Guest Column: Count Me In
Gabrielle Kaplan-Mayer In the midst of Covid, counting the 49 days between Passover and Shavuot takes on added meaning.
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Gabrielle Kaplan-Mayer was a much-valued Jewish Week colleague as author of The New Normal blog, dealing with disability issues. She blogs about spirituality, parenting and Judaism at https://gabriellekaplanmayer.medium.com
The 33rd day of the Omer, Lag B’Omer, is a day of respite from the plague that took the lives of thousands of Rabbi Akiva in ancient times. It is celebrated in Israel and other places with bonfires.
The counting of the Omer is not a Jewish ritual that my family participated in while I was growing up. It wasn’t something that I heard about until a decade ago when my friend and teacher, Rabbi Yael Levy, introduced me to the 49-day ancient counting practice between the festivals of Passover and Shavuot as a way to pay attention to inner and outer time.
Counting this year, 13 months into the pandemic, feels like it’s taken on additional significance. The falling away of so many of the external markers of time that we depended on in pre-pandemic life has made these days feel like a surreal mix of repetition and timelessness.
I’m finding that the simple act of pausing each evening to recite a blessing and say the number of the day in Hebrew, out loud, forces me to distinguish one day from the next in a new, enlivening way.
For our ancestors living in Biblical times, the counting of the Omer took place as they awaited the barley harvest. It wasn’t an abstract practice but an earthly one. It meant counting to contain all their anticipation about what the year’s barley harvest would yield--and all that the harvest would mean for the community: eating or going hungry, abundance or famine. Life or death.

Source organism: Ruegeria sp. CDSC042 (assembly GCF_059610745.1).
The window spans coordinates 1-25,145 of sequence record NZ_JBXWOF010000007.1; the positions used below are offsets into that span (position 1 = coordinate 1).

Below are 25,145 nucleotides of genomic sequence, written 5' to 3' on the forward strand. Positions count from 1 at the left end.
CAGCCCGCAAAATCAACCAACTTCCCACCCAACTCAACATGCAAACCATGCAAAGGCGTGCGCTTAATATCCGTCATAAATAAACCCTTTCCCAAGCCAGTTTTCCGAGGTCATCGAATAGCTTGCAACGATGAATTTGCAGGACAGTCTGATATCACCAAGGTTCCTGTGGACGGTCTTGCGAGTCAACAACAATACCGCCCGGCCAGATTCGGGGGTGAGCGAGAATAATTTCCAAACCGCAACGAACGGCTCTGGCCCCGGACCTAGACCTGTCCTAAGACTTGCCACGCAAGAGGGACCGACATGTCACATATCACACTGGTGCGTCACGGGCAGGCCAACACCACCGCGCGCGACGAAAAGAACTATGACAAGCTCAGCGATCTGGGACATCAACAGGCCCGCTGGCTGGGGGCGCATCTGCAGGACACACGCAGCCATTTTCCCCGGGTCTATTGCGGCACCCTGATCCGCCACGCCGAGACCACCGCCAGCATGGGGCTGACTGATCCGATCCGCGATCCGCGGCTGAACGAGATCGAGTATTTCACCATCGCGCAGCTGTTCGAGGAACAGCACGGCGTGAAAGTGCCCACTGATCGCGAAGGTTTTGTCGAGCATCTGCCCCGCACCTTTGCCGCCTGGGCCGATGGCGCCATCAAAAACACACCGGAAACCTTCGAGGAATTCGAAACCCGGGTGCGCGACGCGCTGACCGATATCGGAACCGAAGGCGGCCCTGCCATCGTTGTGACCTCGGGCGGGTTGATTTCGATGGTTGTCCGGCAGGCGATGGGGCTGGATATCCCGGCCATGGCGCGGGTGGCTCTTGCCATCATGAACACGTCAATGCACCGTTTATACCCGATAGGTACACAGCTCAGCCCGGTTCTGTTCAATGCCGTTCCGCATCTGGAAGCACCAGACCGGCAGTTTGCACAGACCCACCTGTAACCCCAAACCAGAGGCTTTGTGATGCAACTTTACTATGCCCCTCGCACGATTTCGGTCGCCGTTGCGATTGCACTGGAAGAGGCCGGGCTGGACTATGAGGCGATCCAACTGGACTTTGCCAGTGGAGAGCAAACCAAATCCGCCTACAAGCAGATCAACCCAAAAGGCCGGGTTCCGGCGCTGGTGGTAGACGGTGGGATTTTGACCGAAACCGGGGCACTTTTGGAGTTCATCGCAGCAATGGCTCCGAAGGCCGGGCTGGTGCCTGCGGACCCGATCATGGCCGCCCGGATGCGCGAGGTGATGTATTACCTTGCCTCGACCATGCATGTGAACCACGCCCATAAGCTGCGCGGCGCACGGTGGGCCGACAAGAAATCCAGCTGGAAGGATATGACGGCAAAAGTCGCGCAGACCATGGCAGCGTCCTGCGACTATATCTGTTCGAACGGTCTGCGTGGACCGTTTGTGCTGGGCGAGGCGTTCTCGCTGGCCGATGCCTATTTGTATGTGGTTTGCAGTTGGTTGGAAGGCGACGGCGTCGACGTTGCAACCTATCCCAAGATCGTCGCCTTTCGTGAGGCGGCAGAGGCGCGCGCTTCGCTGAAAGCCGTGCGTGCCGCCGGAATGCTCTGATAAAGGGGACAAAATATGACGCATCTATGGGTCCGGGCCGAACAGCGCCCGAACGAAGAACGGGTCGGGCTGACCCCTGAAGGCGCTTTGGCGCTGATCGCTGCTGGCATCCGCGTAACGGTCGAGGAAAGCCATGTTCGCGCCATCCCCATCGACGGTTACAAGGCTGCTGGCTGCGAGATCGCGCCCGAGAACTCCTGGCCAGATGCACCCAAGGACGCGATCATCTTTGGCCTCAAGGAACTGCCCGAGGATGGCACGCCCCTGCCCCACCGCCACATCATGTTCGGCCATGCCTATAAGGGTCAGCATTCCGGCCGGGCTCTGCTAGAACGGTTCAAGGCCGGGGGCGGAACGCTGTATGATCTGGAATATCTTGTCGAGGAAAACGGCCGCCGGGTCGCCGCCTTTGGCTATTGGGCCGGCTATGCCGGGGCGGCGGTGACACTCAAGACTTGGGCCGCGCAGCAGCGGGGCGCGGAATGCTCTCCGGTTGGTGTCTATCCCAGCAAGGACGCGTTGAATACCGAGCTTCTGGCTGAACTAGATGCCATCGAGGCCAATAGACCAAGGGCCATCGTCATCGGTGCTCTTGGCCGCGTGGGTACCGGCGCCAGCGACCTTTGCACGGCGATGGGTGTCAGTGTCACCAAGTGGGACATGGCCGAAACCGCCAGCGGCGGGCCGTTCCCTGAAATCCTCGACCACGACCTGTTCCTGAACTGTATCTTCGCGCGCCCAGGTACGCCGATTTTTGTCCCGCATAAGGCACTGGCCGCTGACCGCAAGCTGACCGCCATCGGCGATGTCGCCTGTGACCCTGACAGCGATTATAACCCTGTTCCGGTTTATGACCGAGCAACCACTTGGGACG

Over the last year, we’ve counted things that we never could have imagined before: the days since an exposure to someone with Covid; the weeks since leaving our office desks full of to-do lists and sticky notes; the months of not being able to see our loved ones.
While we’ve experienced these collective shifts, each of us has our own unique list of what we’ve been counting, our own containers for grief and longings, mixed in with the search for patience and hope.
Each night as I count the Omer, I am beginning to process some of the ways I’ve been unconsciously counting:
· The months that I wasn’t able to visit my teenage son, who lives in a residential treatment center for young people with complex therapeutic needs;
· First the days, then weeks and now months since my mother passed away, not from Covid but unexpectedly, a loss made more difficult by not being able to comfort with hugs;
· The year now that my daughter hasn’t been able to visit her other grandmother, who lives in a nursing home for people living with Alzheimer’s.
And yet for all of the challenges that this year has brought for me personally, it’s also been a year of wonderful surprises. More than ever in my life, I have learned to release expectations and entitlements about how life should be. In my counting of the Omer this year, waves of gratitude open up and I can count the unexpected:
· All of the lunches that I got to share with my daughter while she’s been home for school (granted, she was scrolling on her phone for many of them);
· The number of staff who have made sure that my son has been healthy and safe every single day and who helped connect us to connect on Zoom calls where I got to see him smile, even when we couldn’t yet do in-person visits;
· The extra-long afternoon walks that I got to take with my dogs;
· The bounty of different colored chrysanthemum plants left on my porch by an anonymous friend when I returned from the eight hours of traveling to and from my mom’s small outdoor family funeral.
I could go on and on with that list and, hopefully, through the rest of my Omer counting practice and beyond, I will experience a deep accounting of blessings and losses.
For now, this daily practice of counting the Omer feels like a gift from my ancestors, connecting me to them, and to the awareness that rituals have helped ground us human beings through the uncertainty of being alive, in past times and in this present moment.